This post is a Reel Time column I write for the Anna Maria Island Sun.
Fishing and the outdoors experiences that my love for the sport have occasioned have played a pivotal role in my life for almost seven decades. This infatuation has also made me passionate about working to protect the natural world that provides me with sport, inspiration and a desire to see future generations have some of the same opportunities that I’ve had.
That’s why I keep coming back to what I think is a crucial responsibility, being aware of how elected officials voted when it comes to the quality of the air I breathe, the water I drink and the water that the fish I love to pursue swim in. It’s become painfully apparent to me that the politicians we elect all too often have a different agenda than what they present to us when they want our vote. That’s why I have decided that I’m not a Republican or a Democrat. I don’t vote red or blue, liberal or conservative. What I am is an environmental voter.
What does that mean? It means I research how a politician who wants my vote has voted on issues, not what they promise. In this day of the internet, there’s really no excuse for not getting information based on facts instead of innuendo. A word of caution of course. All too often we make the mistake of looking for information that supports views we already hold rather than a search for the facts. Both are available in spades so be selective when choosing your sources and check to make sure they have no underlying (alternative) agenda. Here are a couple of resources you might want to explore.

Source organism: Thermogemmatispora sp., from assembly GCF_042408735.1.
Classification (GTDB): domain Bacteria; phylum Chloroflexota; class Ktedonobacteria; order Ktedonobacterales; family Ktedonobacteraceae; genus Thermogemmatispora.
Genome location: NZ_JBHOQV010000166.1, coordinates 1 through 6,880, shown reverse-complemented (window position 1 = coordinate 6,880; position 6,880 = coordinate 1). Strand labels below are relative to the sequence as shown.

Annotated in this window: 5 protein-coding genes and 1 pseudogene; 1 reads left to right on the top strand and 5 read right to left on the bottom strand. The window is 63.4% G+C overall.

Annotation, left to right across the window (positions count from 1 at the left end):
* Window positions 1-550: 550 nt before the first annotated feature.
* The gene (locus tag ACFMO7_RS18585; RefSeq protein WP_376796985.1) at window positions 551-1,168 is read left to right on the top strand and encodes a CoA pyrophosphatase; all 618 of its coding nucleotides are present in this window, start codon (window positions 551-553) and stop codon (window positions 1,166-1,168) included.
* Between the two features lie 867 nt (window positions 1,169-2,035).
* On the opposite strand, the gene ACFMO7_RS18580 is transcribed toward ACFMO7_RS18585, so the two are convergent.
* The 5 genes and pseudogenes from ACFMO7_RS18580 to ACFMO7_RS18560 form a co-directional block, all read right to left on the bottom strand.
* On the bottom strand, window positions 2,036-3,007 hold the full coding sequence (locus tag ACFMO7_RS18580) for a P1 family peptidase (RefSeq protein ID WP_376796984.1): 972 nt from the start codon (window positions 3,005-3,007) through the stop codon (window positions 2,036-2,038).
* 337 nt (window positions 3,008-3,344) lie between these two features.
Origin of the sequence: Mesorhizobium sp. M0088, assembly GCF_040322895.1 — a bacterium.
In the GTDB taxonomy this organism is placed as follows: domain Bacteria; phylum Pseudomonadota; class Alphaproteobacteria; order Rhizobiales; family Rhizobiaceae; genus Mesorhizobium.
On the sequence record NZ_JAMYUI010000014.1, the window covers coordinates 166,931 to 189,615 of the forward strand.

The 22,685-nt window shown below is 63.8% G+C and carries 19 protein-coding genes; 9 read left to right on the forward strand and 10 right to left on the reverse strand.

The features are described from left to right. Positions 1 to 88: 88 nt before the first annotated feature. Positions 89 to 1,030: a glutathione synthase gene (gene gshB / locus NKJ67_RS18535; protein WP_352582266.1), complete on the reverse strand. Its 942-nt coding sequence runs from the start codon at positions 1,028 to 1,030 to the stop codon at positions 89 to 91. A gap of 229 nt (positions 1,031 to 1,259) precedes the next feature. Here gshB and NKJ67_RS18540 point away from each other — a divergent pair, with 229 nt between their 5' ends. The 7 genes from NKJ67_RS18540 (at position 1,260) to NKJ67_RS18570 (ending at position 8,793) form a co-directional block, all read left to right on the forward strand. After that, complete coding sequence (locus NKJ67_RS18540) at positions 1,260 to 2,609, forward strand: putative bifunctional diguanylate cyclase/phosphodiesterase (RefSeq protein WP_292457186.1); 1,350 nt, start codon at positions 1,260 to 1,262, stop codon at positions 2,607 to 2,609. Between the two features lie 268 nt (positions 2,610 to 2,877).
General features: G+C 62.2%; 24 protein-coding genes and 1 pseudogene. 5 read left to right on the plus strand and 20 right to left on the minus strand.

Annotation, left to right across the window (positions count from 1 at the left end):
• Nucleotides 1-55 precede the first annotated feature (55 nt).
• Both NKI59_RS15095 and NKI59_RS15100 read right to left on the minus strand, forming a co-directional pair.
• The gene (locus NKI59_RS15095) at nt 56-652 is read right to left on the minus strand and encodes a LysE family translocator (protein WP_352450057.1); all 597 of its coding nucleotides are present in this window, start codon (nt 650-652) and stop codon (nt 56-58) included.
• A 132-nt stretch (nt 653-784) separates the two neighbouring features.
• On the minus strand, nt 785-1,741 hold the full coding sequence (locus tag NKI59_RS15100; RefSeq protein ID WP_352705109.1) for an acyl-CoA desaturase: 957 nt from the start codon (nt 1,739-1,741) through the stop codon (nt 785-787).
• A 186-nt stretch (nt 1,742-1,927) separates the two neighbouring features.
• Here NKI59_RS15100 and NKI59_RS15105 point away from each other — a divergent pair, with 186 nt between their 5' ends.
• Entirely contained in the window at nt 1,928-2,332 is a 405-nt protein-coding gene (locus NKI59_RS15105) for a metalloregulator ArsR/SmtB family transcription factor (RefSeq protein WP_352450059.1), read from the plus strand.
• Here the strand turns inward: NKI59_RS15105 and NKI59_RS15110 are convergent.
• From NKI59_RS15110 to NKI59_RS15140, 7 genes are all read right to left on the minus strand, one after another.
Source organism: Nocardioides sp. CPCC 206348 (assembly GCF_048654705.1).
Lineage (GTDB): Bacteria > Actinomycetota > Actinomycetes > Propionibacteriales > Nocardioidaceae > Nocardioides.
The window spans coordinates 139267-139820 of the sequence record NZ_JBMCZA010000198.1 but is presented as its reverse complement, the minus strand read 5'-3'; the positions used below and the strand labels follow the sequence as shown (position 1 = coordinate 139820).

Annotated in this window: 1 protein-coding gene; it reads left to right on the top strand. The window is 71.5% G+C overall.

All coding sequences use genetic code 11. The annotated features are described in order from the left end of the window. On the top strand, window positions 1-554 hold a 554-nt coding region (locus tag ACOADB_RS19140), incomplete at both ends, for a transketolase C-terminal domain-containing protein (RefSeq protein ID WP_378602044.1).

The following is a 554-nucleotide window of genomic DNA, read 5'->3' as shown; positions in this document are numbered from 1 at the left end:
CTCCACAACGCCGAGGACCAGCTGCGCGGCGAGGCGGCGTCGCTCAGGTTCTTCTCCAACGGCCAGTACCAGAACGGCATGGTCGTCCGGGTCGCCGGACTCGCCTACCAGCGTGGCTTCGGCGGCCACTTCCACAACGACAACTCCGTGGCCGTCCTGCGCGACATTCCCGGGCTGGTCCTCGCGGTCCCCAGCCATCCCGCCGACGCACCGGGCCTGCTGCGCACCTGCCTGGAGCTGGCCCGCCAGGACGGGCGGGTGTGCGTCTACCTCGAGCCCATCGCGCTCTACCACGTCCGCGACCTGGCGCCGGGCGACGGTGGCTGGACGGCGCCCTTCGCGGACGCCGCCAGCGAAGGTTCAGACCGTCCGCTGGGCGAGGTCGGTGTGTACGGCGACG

Florida Conservation Voters has a scorecard that tracks how politicians have voted on important issues like clean water and clean air. Their mission is to elect lawmakers who protect our environment and healthy communities for everyone. Their vision resonates with mine: “Our vision for Florida’s future is one where our environment is recognized as the irreplaceable foundation of our economy, culture, and quality of life. It’s a future where our economic development, energy innovation, and conservation goals align. We envision a government that reflects the people it serves and lawmakers who vigorously fight for policies that protect our environment and create a healthy, sustainable future for all Floridians.”
Floridians, especially those who are blessed to live on a barrier island, can see firsthand the effects of poor policy and pollution on the waters that surround our homes. If you haven’t noticed, take a look at all the algae that is accumulating in our bays right now. Yes, some of that is a natural occurrence, but personally I’ve never seen so much so early in the season.
Bottom line, do a little homework going forward and see how those who claim to have your interests at heart actually voted and where their true allegiance lies. It’s a vital component of an informed electorate and will affect the quality of life and fishing we are leaving our children, grandchildren and future generations.